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2013 Adelsheim Bryan Creek Vineyard Pinot Noir

Removed from a subterranean, temperature and humidity controlled residential cellar; Purchased upon release; Consignor is original owner

3 available
ENDS IN 36 minutes
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Ends Sunday, 7pm Pacific


93Wine Enthusiast

...packed with bright berry fruit annotated with brown spices. There are streaks of sandalwood and mocha, and the flavors smooth out nicely as it glides into a lingering, delicious finish.

92The Wine Advocate

...satisfying bouquet of blackberry, briary and raspberry preserve all well-defined and nicely focused. The palate is well-balanced with crisp acidity, fine tannin and plenty of bright red cherry, blackcurrant and allspice notes.

91Vinous / IWC

Lively aromas of raspberry, candied rose and fresh flowers, with an exotic blood orange nuance in the background. Juicy, incisive red fruit and peppery spice flavors deepen and gain sweetness with air. At once lively and nicely concentrated, finishing with very good focus and smooth, late-arriving tannins.


United States, Oregon, Willamette Valley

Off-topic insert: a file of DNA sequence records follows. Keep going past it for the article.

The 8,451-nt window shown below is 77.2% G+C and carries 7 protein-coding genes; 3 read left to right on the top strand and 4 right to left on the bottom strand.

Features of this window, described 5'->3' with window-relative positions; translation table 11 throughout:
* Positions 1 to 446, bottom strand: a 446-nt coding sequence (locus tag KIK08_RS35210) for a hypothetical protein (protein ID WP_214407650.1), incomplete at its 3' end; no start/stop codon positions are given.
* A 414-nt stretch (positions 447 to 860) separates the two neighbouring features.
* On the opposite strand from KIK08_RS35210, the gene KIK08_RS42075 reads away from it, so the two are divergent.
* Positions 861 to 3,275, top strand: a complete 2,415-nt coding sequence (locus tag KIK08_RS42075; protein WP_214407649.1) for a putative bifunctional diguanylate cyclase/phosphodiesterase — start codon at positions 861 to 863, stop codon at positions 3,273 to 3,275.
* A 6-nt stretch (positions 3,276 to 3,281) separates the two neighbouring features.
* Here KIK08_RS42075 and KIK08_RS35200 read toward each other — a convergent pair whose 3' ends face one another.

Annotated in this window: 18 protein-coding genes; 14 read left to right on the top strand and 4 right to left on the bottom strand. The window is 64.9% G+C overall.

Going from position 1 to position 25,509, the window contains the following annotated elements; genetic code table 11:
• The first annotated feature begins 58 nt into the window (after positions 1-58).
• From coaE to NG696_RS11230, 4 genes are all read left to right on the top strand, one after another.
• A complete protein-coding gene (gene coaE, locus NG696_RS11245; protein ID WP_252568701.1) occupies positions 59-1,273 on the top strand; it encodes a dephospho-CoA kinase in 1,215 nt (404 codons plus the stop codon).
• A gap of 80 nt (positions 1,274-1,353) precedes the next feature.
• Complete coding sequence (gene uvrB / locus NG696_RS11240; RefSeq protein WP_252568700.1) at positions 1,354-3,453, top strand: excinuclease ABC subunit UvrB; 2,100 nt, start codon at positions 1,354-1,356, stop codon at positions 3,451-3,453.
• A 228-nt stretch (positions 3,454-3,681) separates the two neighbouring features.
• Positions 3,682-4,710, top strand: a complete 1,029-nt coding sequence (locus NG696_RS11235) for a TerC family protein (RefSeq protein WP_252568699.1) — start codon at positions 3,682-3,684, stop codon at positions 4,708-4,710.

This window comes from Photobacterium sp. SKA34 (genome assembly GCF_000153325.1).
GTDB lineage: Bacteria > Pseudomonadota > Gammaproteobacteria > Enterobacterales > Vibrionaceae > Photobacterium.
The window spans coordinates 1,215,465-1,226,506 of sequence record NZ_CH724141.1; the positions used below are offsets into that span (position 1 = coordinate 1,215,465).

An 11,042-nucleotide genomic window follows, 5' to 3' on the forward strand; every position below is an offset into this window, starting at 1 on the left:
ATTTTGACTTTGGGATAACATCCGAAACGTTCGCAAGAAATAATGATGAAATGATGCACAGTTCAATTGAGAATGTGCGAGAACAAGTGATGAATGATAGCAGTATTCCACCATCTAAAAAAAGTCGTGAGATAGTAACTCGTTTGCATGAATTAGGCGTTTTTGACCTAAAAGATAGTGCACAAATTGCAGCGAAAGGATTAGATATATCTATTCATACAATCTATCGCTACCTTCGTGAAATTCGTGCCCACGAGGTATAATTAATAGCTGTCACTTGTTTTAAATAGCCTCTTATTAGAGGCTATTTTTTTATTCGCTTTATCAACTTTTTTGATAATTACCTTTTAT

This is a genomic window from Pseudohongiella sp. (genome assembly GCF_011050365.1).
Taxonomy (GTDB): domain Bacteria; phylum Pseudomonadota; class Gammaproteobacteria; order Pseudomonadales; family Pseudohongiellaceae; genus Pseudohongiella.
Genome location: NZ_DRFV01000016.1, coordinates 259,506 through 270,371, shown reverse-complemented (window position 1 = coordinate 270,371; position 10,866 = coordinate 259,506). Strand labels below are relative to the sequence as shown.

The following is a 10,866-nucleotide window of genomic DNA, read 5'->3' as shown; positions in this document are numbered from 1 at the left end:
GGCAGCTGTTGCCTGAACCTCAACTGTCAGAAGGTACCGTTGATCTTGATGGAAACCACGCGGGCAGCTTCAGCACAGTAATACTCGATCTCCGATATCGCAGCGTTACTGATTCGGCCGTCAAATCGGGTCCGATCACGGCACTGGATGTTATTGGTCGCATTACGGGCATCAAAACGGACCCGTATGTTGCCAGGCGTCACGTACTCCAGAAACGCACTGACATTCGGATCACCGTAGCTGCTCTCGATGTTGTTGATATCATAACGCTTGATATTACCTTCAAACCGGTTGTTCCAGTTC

Willamette Valley AVA was established in 1983, and it is the oldest appellation in Oregon. Oregon’s modern wine industry began in the Willamette Valley in the 1960s when artists, vagabond winemakers, and U.C. Davis oenology graduates looking for new territory started their own, small, off-the-grid wineries. The appellation is the state’s largest, and it extends 175 miles from Columbia River on the Washington/Oregon border to just south of Eugene, near central Oregon. The Willamette River runs through the area, helping to give the appellation a mild year-round climate. There are six smaller sub-appellations within this AVA, but altogether the Willamette Valley has the largest concentration of wineries in Oregon, as well as the majority of the state’s most famous producers. Pinot Noir is king here, followed by Chardonnay, Pinot Gris and Riesling. To most admirers of Oregon Pinot Noir, Willamette Valley offers the most distinctive wine choices in the state.


Red Wine, Pinot Noir

This red wine is relatively light and can pair with a wide variety of foods. The grape prefers cooler climates and the wine is most often associated with Burgundy, Champagne and the U.S. west coast. Regional differences make it nearly as fickle as it is flexible.